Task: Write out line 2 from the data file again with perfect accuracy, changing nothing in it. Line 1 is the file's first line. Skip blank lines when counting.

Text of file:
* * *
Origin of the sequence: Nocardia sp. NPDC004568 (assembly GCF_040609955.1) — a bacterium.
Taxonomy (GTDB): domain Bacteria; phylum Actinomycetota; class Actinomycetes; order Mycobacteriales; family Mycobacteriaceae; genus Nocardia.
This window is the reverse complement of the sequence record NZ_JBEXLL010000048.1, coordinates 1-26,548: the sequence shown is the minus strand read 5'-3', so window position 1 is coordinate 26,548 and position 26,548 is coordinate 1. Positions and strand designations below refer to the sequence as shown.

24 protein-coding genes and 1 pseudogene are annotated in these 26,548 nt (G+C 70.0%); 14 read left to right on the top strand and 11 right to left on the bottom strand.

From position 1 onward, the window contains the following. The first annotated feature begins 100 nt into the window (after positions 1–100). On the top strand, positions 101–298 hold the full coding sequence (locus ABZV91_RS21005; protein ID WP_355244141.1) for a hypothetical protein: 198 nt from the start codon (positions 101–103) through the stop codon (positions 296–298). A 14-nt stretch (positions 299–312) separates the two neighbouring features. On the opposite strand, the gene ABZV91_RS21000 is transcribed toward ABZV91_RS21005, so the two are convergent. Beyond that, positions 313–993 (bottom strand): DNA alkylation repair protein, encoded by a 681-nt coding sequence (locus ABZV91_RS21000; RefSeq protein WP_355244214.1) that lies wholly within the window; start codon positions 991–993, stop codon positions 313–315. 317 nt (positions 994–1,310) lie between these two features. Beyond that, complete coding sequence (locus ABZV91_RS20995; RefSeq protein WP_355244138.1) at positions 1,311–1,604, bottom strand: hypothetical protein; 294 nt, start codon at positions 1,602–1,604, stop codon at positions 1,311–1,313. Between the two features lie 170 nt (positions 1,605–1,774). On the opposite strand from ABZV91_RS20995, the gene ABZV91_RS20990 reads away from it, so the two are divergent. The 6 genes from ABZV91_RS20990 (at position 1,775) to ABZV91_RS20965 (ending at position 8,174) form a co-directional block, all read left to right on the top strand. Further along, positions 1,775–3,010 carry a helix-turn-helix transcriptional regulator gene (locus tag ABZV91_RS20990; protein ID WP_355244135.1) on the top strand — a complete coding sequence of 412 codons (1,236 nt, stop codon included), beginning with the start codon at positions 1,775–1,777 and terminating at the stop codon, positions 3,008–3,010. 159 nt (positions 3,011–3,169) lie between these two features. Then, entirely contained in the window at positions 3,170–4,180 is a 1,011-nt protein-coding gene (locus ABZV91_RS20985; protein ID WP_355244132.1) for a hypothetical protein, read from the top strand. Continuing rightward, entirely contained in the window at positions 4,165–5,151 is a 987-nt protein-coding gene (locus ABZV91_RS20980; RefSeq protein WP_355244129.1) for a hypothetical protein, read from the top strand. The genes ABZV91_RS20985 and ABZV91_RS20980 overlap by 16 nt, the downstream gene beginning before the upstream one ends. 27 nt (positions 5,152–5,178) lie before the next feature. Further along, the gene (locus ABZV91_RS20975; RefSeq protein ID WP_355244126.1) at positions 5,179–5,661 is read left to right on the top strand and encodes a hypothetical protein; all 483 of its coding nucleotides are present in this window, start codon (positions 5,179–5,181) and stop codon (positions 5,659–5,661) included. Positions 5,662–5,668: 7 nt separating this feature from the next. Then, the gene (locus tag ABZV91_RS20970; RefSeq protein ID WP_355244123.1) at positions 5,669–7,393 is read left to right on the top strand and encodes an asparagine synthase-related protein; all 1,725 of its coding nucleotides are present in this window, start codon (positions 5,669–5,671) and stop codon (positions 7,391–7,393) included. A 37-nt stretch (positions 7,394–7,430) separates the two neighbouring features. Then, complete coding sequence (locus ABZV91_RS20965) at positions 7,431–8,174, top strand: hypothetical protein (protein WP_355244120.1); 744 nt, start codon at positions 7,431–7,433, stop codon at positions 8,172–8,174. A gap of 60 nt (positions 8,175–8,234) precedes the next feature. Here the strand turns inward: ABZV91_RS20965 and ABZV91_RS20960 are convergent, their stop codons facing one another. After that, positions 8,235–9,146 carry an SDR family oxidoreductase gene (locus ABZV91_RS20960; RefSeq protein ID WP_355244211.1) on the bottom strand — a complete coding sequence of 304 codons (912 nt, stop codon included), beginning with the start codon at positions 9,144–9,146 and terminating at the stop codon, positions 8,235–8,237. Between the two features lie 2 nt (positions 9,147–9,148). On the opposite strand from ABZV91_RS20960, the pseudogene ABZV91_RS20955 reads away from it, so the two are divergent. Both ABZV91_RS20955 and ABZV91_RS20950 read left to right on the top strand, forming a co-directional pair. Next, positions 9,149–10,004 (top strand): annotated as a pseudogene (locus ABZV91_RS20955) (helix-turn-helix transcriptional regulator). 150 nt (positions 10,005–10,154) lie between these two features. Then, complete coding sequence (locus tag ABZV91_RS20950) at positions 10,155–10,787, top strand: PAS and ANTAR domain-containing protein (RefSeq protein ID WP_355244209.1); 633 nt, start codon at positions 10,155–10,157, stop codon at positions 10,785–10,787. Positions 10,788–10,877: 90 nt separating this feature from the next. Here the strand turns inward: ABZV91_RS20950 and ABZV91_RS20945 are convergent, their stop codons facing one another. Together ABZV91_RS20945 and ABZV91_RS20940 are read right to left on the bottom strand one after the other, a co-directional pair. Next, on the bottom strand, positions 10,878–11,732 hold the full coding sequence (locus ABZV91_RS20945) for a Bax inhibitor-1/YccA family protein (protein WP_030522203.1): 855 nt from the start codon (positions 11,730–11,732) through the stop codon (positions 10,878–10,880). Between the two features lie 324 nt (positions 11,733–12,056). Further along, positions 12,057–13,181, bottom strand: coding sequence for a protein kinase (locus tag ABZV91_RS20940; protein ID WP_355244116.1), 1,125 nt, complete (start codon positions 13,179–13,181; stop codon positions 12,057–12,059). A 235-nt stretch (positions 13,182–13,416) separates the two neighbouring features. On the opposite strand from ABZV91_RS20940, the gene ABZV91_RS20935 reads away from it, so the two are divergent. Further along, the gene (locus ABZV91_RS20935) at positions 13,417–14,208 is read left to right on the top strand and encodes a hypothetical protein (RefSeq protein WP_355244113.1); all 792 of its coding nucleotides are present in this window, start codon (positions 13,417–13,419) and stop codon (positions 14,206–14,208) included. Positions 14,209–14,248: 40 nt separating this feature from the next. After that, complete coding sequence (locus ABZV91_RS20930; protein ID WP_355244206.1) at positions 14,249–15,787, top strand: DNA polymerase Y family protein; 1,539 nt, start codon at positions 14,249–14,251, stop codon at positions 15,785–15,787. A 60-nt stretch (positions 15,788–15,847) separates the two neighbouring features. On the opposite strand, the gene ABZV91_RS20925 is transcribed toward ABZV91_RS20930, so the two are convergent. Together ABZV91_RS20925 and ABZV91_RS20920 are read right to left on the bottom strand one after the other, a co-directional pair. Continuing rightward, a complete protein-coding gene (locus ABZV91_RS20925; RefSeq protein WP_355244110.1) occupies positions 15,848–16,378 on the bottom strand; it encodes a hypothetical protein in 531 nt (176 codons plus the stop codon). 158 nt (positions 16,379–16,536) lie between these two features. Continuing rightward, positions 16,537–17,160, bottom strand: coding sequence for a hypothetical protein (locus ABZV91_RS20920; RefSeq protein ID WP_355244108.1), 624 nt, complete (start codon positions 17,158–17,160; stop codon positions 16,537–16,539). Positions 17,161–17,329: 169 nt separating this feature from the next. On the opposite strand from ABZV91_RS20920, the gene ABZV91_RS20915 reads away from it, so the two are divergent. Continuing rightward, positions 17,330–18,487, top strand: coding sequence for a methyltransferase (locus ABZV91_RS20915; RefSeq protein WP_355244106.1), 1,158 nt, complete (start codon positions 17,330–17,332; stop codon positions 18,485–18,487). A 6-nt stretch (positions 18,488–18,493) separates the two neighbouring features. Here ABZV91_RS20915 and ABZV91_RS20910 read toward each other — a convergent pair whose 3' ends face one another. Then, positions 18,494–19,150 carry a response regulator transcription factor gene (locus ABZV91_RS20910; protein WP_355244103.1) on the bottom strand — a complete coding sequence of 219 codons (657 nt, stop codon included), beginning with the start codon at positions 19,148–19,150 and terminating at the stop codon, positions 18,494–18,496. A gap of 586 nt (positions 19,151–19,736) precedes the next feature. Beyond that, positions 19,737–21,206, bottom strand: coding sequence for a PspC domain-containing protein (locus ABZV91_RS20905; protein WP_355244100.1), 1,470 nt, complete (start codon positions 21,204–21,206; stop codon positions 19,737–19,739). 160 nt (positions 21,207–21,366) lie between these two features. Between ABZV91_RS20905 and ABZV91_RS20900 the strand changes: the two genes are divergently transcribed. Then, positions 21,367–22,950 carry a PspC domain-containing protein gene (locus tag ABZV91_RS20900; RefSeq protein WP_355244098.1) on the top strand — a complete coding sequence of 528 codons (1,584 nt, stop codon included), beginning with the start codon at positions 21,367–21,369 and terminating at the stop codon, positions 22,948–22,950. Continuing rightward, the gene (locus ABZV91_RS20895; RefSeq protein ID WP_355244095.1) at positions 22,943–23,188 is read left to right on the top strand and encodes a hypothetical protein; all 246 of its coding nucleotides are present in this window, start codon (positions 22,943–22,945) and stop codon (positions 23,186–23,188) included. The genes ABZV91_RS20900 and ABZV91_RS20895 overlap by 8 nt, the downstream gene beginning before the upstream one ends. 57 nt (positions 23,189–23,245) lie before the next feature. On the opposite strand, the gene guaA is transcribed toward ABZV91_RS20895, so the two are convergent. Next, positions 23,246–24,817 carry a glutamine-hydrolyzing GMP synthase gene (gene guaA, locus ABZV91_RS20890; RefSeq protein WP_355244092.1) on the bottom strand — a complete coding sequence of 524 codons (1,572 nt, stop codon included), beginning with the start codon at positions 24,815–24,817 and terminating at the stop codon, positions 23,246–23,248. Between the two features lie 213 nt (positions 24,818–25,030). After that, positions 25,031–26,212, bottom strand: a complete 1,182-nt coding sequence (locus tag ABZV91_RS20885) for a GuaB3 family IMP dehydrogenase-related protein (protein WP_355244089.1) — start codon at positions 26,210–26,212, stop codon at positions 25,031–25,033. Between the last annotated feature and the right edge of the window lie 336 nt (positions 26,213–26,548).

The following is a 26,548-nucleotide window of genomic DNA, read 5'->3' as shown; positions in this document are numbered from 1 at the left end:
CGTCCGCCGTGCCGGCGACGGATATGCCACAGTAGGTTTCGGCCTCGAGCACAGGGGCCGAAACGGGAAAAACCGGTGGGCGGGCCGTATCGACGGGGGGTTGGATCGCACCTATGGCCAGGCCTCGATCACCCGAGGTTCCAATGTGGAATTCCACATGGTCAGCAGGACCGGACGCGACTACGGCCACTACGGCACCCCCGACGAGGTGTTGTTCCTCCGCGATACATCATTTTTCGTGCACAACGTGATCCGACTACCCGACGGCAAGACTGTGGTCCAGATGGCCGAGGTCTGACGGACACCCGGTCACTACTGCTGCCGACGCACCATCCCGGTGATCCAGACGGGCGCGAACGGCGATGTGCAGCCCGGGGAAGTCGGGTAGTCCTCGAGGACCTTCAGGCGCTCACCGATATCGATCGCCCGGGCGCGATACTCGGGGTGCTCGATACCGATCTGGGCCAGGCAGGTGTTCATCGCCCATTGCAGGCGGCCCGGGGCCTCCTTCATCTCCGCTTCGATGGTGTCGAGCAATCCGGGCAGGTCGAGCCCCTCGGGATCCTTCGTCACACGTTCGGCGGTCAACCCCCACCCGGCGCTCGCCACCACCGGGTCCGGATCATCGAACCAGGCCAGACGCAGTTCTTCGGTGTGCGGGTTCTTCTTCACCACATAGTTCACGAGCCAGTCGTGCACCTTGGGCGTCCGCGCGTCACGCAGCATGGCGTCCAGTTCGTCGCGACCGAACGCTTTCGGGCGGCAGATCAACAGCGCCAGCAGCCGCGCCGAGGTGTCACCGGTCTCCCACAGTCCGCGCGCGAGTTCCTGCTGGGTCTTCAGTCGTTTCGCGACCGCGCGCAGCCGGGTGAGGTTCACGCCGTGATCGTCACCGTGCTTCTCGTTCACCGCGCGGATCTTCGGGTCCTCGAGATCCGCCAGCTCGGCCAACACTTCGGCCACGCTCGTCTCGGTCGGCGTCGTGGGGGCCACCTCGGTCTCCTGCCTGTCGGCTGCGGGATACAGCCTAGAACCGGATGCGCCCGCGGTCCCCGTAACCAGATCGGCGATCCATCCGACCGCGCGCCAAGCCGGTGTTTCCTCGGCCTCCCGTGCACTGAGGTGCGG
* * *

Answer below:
Taxonomy (GTDB): domain Bacteria; phylum Actinomycetota; class Actinomycetes; order Mycobacteriales; family Mycobacteriaceae; genus Nocardia.